My Holy Week Missions: Chapter 2

statueChapter 1 left off with the Easter procession. On Good Friday we went to two very small but fervorous processions, where we walked the streets of the pueblo behind a statue of the dead body of Christ as if bringing him to the Holy Sepulcher. The procession that impacted me the most, though, was after Easter Sunday Mass at the Cathedral in Segorbe (the city outside of Valencia where we were staying during missions.) I think it impressed me so much partly because I had no idea what it was going to be like. I had heard about los pasos and seen pictures of the huge processions in other cities, but I still had no idea what to expect of my first experience of one.

First off, Valencia is proud of its fireworks. I figured that out by listening to them outside my window until 4:00 am on Holy Thursday night. So naturally, the Easter Sunday procession started with a big show. There´s no problem that they´re set off at noon—there´s not much to see, only to hear. They were strung up on rope between buildings in the city square, and only at the very beginning and end were there sparkles to see. I laughed as the noise set me jumping more than all the little kids around me… thing is, Fourth of July fireworks have color to warn you when it´s going to BOOM!

I also learned about las cofradias: groups of families who are in charge of a certain statue in the processions. For example, the ones at this cathedral were la Cofradía de la Verónica and la Cofradía de la Trinidad, and since it was Easter, they both marched with the statue of the Risen Christ and the rejoicing Virgin Mary. The most epic part is that each group has an outfit. I felt like I was in a movie of the middle ages…trails of fabric, ruffs and all. Even for the kids!

statueThe profound meaning I discovered in this procession literally brought me to tears. At the beginning, the statue of the Risen Christ and the Virgin Mary start on opposite sides of the square, and are brought towards each other to “meet”. Then the statue of Our Lady begins to be rocked back and forth while the marching band plays. As I was informed that this represents the moment when Our Lady first saw the Risen Christ, the tears flowed freely at just picturing that moment and having it celebrated in such a triumphant way!

Then, as the statues began to be paraded through the streets, all of the balconies of the houses were full of people waiting eagerly for Jesus and Mary to pass by their home. As they did, people showered them with flowers, blew kisses, and made the sign of the cross. I´ve heard from many Spaniards that these processions are often an occasion centered on tourism or how they are losing many of the old traditions, but for someone who comes from a country where these Catholic traditions aren´t cultural, simply its existence is quite impressive. Whether or not these people are actively practicing their faith, this important day each year at least brings them to their windows to celebrate Christ´s Resurrection.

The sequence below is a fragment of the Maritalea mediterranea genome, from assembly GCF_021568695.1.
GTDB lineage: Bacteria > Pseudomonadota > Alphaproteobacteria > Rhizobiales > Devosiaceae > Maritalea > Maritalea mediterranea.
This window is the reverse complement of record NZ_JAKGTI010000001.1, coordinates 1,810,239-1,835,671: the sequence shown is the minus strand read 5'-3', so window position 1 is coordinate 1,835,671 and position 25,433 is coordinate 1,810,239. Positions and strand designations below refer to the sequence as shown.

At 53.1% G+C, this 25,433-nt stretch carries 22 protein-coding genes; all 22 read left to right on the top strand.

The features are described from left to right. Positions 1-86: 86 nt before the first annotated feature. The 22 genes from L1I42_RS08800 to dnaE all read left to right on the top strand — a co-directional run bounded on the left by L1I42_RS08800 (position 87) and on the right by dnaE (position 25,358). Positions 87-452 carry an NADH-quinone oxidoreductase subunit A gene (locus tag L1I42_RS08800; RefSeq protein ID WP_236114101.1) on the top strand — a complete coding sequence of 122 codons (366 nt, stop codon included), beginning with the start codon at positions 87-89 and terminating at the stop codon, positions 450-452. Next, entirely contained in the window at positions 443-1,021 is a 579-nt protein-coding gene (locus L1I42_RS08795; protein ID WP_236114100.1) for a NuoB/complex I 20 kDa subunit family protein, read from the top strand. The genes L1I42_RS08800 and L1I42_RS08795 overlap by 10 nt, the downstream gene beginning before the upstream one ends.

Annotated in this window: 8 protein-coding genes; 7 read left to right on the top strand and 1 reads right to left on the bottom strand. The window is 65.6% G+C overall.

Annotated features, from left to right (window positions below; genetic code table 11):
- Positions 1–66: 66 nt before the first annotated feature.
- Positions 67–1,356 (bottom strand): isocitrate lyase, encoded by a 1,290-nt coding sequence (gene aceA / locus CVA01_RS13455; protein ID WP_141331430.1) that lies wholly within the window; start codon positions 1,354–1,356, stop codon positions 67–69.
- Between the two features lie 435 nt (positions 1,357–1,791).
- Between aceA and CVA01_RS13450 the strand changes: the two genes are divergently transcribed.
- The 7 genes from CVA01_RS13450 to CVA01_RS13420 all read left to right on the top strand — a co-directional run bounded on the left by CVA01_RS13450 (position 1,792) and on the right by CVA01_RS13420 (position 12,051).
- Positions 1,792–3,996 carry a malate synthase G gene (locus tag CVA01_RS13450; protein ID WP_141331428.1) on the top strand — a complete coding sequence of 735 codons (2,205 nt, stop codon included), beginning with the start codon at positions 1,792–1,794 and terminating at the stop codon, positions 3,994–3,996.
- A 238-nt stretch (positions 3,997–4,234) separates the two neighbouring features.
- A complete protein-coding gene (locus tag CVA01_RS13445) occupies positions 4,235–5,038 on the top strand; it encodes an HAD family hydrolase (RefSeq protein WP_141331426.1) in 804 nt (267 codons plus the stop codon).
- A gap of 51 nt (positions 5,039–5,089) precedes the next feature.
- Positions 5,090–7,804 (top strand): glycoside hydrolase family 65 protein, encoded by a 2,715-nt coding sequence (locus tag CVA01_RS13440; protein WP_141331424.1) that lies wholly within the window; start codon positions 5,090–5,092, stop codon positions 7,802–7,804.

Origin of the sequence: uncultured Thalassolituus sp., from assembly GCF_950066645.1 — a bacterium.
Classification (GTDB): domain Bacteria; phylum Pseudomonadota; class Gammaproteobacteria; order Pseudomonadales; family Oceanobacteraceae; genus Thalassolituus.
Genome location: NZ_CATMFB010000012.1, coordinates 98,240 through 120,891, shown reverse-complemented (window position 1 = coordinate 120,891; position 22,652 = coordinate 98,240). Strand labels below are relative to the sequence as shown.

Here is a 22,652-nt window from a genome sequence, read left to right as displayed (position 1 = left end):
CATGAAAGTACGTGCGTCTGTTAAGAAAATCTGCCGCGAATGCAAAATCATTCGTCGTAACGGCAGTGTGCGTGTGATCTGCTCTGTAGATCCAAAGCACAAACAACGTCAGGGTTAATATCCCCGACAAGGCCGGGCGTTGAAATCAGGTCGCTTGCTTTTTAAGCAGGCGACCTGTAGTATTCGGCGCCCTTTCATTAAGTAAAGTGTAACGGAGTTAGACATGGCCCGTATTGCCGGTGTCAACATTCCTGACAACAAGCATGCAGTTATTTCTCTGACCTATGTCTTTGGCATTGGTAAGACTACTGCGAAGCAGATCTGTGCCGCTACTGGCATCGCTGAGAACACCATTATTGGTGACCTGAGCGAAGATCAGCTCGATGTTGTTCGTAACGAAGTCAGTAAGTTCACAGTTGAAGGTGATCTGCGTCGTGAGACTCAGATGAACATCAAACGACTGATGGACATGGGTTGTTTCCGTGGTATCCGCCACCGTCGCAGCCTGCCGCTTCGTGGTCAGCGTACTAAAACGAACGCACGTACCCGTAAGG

As I walked alongside the statue of my triumphant Lord, my heart was full of a true Easter joy. So many families, the young and the old, literally celebrating our Lord´s Resurrection…I only had to catch a glimpse of his majestic statue to bring the tears welling up again. It was like the Easter joy that I experience internally every year was being played out externally before my eyes. Tapping into that deep joy at Christ´s triumph that can make me feel like jumping and laughing and throwing confetti… and we all actually WERE!

About Carol Dodd

Carol Dodd is a Consecrated Woman of Regnum Christi in her studies stage of formation. She is from Dallas, Texas, where she attended The Highlands, the Regnum Christi school there, for 11 years. After graduating, she was a Regnum Christi missionary in Chicago for one year. She made her first vows on March 14, 2015 after two years of candidacy at the formation center in Rhode Island. After three years at Mater Ecclesiae College, she is now part of the new studies stage community in Madrid, where she is studying Theology at the Universidad Eclesiástica San Dámaso.
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